Fiscal Policy and the Energy Crisis
Staff Study of the Oversight and Efficiency of Executive Agencies with respect to the Petroleum Industry, Especially as It Relates to Recent Fuel Shortages on Government Operations
It now looks as though the world, or part of it, may achieve an energy plan, or part of one. With the oil price increases announced over Christmas by Middle Eastern producing countries, the “oil weapon” seems more a matter of money, less of embargoes. Crude oil, according to the Shah of Iran, will cost at least twice as much in 1974 as in 1973, and will be as expensive as other sources of energy, “the extraction of shale, the extraction of gas, the liquefaction of coal.”
The expectation of such inflation, not surprisingly, sharpens international desire for energy planning. There are already many variations of planning proposed, to a greater or lesser degree nationalistic or aggressive or farsighted; they include President Nixon’s all-American Project Independence, Japan’s “saving spirit” of short-term energy conservation, the French Prime Minister’s hopes for a Europe united in the “best possible future” of indigenous nuclear power, and Henry Kissinger’s “energy action group” of rich countries, the “economic equivalent of the Sputnik challenge of 1957.”
It will seem perverse to find any cause for optimism in learning the virtues of thrift from the Shah of Iran, or of “trust and friendship” from Henry Kissinger. Yet the present energy situation, and even the “crisis” rhetoric that attends it, should suggest certain hopes. Energy plans, of a nonmilitary sort, can emphasize international cooperation, or alternative energy development, or conservation. Of these objectives, conservation is the least favored by politicians; it is a piety for short-term policy and the ends of speeches. But it is also the objective most likely to be realized. The difficulties of solving the energy crisis by international cooperation or by finding alternative energy sources are so great, as the last few weeks have revealed, that changes in the use of energy have become an unanticipated and unwilled inevitability.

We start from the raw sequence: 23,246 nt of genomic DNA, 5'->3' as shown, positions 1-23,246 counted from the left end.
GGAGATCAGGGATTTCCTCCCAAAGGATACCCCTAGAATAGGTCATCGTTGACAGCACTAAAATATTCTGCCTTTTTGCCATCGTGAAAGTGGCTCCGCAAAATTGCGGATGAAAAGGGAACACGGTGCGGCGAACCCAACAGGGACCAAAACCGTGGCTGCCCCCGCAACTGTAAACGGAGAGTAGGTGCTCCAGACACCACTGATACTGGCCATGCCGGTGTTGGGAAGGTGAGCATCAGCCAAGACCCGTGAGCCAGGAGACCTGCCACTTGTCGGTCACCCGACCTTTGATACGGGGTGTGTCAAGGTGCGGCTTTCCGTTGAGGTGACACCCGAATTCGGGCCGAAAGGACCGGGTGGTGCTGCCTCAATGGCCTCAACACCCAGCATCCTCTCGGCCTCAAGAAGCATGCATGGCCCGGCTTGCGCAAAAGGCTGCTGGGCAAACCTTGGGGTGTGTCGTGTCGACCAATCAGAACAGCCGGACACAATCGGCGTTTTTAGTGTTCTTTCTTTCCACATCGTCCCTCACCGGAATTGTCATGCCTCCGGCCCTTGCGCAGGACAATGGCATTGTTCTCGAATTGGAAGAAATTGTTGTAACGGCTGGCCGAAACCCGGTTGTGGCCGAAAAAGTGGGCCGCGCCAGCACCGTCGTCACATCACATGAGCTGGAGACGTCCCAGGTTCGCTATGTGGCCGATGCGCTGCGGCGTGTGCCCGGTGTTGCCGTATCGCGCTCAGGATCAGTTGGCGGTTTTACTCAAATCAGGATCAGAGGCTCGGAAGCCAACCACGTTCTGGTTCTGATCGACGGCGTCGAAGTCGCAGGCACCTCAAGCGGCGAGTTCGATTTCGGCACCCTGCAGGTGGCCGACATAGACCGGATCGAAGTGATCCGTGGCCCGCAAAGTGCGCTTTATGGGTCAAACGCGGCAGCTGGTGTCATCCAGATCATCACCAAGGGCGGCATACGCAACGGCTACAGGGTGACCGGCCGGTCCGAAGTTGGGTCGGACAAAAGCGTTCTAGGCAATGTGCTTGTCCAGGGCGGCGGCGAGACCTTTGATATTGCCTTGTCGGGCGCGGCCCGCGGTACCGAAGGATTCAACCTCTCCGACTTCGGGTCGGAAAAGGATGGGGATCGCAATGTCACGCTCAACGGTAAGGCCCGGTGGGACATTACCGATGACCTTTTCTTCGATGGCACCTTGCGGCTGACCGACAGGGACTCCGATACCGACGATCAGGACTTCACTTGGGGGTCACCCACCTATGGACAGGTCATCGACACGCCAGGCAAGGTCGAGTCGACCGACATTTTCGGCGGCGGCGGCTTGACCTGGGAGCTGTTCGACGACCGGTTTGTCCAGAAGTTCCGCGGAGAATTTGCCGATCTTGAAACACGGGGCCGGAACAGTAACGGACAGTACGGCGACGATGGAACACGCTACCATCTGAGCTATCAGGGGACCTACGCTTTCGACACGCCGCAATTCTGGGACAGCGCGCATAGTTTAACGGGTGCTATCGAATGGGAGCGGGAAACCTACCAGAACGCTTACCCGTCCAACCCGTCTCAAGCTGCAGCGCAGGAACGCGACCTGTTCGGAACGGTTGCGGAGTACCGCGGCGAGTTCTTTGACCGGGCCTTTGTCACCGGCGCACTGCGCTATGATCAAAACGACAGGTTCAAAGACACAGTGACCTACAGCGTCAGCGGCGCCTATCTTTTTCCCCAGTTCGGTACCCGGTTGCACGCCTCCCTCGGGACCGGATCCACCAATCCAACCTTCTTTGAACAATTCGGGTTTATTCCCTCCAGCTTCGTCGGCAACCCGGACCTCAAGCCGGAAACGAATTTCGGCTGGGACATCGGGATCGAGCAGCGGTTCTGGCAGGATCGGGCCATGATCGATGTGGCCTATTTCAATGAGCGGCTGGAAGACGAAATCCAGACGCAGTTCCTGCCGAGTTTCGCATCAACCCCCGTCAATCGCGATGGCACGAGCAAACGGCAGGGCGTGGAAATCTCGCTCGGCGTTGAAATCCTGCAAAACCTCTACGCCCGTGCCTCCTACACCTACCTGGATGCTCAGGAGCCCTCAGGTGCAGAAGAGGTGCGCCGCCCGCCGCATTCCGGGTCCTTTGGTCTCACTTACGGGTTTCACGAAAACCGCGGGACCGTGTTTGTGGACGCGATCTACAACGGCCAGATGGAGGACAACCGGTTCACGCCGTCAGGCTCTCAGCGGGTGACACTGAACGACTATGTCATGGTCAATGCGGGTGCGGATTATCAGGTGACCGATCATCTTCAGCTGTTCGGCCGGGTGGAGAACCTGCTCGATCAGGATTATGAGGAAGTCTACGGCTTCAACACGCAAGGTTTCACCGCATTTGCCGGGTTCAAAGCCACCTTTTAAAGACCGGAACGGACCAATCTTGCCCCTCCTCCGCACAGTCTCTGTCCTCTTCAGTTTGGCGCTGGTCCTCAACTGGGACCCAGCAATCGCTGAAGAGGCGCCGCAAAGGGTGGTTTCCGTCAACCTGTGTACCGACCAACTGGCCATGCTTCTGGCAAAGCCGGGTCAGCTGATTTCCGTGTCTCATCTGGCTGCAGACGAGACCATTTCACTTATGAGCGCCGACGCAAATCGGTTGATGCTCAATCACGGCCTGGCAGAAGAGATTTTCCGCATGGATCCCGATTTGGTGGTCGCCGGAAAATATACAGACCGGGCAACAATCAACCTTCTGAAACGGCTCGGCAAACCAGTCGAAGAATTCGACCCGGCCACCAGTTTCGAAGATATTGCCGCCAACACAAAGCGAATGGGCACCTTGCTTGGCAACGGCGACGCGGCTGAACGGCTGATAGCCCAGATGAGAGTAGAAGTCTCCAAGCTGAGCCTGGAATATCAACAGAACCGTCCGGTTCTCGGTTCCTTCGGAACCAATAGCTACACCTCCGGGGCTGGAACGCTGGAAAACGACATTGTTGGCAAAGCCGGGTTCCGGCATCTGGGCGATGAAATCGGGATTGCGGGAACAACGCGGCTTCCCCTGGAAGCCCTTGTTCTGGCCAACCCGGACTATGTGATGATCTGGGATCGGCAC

Cooperation. The recent oil strategies of rich industrialized countries strip the masks of internationalism or long-term rationality from economic policy. Henry Kissinger’s invocation of Sputnik sharpens a global tone of chauvinism and competition among the sellers and buyers of fuel. The European Common Market fractures on the issue of who should spare oil for Holland, who should buy Dutch natural gas, and who may share Britain’s North Sea oil. Holland is assured oil supplies not by its political allies but by international oil companies diverting tanker cargoes at sea. Mr. Denis Healey notes on behalf of the British Labour Party that “a British Prime Minister…has now threatened to wreck the Common Market unless he is able to keep full control of Britain’s energy supplies,” and “that…we welcome.”
Henry Kissinger’s plan for cooperation expressed the politics of spectacle, calling for “emotional and intellectual excitement” and urging the “drama of the great democracies” in Atlantic partnership. No small democracies were mentioned, or India, or Mali, where relief planes were grounded for lack of fuel as long ago as last summer. The Shah of Iran has described the effect …
This article is available to subscribers only.
Please choose from one of the options below to access this article:
Purchase a print premium subscription (20 issues per year) and also receive online access to all all content on nybooks.com.
Purchase an Online Edition subscription and receive full access to all articles published by the Review since 1963.